MoD wants criminal checks on NCOs

Discussion in 'Current Affairs, News and Analysis' started by hansvonhealing, Mar 30, 2007.

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  1. The Herald
    MoD wants criminal checks on NCOs
    IAN BRUCE, Defence Correspondent
    March 30 2007

    The Ministry of Defence is seeking an amendment to the law to allow it to carry out criminal record bureau checks on the NCOs sent to train vulnerable Army recruits.

    The move, a year after the Deepcut Review criticised aspects of the selection of training staff at depots, would allow the Army to bypass the Data Protection Act to vet the lance-corporals, corporals and sergeants who make up the majority of military instructors.

    Anyone with a hidden background of violent bahaviour would be barred from duty supervising the 13,000-15,000 recruits aged 18 or under who enlist each year.

    At the moment, employers can request checks on applicants hired to be responsible for under-age personnel, but not on employees already in full-time jobs. Most NCOs have between seven and 10 years' service at their ranks.

    The MoD is opening a staff leadership school at Pirbright, Surrey next week to "train the trainers" and ensure that every NCO posted to a depot has been fully briefed on recruits' rights and vulnerabilities.

    Part of the course deals with a ban on the informal physical punishments handed out in the past to recruits deemed not to be trying hard enough. Typically, these ranged from verbal abuse to exhausting extra drills, runs or push-ups.

    The MoD said yesterday: "The new policy defines what is legitimate to assist trainees to achieve required standards and to ensure that both instructors and trainees distinguish this from bullying or harassment.

    "That is always unacceptable. Punishment may only be awarded as a result of a formal disciplinary process."
  2. Bearing in mind some recruits are under 18, shouldn't there be a CRB at anyrate?
  3. Finally something I agree with
  4. Splendid idea.
  5. oldbaldy

    oldbaldy LE Moderator Good Egg (charities)
    1. Battlefield Tours

    You would have thought so.
  6. Do they not do a criminal record check on you when you join up anyway?
  7. "For NCOs"

    Does this mean that the commissioned officers are already covered by this process? If not, why not and when will they be?
  8. Agreed. Can't help but raise a wry smile at the thought that "Anyone with a hidden background of violent behaviour would be barred".
    I know what they mean but it doesn't quite ring true in an organisation designed to inflict maximum violence on the enemy...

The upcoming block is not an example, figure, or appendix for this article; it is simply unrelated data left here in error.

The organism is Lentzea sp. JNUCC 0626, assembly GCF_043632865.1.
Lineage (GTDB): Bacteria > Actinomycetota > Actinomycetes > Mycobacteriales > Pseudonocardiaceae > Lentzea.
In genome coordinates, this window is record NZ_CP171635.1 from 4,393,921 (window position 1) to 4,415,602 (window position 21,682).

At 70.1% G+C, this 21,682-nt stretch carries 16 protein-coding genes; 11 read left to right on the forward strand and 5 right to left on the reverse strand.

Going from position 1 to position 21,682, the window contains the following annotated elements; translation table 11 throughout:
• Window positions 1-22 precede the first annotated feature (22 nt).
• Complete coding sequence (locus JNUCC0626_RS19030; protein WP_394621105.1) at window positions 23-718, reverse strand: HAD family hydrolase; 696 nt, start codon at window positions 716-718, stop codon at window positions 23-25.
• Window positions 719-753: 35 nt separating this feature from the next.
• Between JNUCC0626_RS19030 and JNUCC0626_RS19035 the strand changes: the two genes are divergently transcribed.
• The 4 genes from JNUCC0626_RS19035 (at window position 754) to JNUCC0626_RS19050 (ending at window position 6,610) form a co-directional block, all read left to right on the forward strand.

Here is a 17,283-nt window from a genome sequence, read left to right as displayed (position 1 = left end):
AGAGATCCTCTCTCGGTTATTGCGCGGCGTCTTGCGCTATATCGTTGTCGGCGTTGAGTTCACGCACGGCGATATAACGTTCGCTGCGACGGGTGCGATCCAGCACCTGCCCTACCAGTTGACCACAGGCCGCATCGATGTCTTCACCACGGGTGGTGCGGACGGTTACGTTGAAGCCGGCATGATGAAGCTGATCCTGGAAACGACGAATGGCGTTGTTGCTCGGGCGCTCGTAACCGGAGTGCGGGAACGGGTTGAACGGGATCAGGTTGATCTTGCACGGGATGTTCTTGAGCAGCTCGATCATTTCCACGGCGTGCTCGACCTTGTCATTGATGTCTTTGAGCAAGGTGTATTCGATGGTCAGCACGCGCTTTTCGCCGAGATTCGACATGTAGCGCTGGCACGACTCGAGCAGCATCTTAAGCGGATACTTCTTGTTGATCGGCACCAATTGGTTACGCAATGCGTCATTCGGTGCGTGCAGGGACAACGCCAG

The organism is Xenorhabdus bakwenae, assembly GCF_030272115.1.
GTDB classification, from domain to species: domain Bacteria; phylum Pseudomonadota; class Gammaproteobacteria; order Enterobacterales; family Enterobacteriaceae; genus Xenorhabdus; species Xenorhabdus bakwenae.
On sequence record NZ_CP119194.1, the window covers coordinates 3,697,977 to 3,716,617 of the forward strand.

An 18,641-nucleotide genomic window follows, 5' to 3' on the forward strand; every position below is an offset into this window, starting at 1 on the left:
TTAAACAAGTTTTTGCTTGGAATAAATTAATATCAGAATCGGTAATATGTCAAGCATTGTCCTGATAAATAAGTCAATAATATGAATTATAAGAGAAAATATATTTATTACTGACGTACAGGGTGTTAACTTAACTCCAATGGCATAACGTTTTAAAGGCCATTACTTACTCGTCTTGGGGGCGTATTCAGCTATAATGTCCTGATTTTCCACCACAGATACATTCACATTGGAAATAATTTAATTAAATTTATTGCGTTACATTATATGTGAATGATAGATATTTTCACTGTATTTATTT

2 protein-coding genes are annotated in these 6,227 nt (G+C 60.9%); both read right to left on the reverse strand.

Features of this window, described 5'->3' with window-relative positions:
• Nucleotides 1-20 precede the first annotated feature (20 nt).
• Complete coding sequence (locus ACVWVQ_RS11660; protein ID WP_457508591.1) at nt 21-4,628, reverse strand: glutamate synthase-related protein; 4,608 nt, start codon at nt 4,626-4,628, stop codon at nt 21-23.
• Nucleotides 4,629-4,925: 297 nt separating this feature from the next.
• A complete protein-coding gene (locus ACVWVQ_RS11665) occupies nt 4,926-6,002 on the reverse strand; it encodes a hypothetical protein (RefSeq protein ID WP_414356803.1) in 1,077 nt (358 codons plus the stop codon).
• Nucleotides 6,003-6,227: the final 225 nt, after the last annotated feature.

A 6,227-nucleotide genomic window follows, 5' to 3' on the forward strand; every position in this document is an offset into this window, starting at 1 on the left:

9. Im not sure how it works, but doesnt the Rehabilitation of Offenders Act 1974 state something about not having to declare "spent" convictions?
  10. Personally all who work in a recruit/ training environment should have these checks completed, regardless of rank. I am sure that those on the mobile display teams and cadet training tams have them carried out as a matter of course, could be wrong though.
  11. Officers nor OR's have a CRB check as a matter of routine. Under SY vetting BC, SC and DV all have checks against various databases but this is not deemed a formal CRB.

    More interestingly since many instructors are dicked to go to depots, and CRB checks must be agreed to then what happens of the OR/Offr refuses to allow the check? I guess he/she avoids the posting.

    Smacks of silly headline grabbing without any idea of the subject on the part of the politician, but then i know thats a rarety in the good old UK.
  12. There is an exceptions order (1975) which allows for certain listed agencies, the Police for example, to enquire and have you declare any and ALL convictions, spent or otherwise. The current vetting forms require you to declare all convictions as well.
  13. Auld-Yin

    Auld-Yin LE Reviewer Book Reviewer Reviews Editor

    I am in two minds over this; I am against bullying in any form.

    However it is a very fine line between bullying and hard training. Many threads have been posted on this site complaining about the attitude of recruits joining their first unit straight from training and not realising that they are there as soldiers and not just in a 9-5 office job.

    The quote from the MOD spokesman is fine, but:

  14. As a QARANC TA bod we've all had to be CRB (enhanced) checked for our Army roles. This is an addition to the CRB check requested by the NHS when we change jobs.

    I think that checking anyone who works with young recruits is a sensible move. Certainly if I refused a CRB check for MOD or NHS I'd be sacked/asked to resign commission. I can't see any reasons why someone with nothing to hide would refuse one.
  15. Anyone coming into contact with young recruits should be subjected toa check. It makes sense.

    I reckon that this is one of the better ideas the MoD have had of recent. They would need to be pretty discrete about it though and do checks before sending people to training centres. I'll put money on that they'll f*ck it up by sending someone in first before doing the checks and either, something will happen, or the individual will have to be swiftly removed and thereby embarrassed, which has the potential to lead to career fouling and social stigma.

    It's a really good dea, I just hope that the management understand it and that people don't try shortcutting it internally as has happened with other unrelated issues.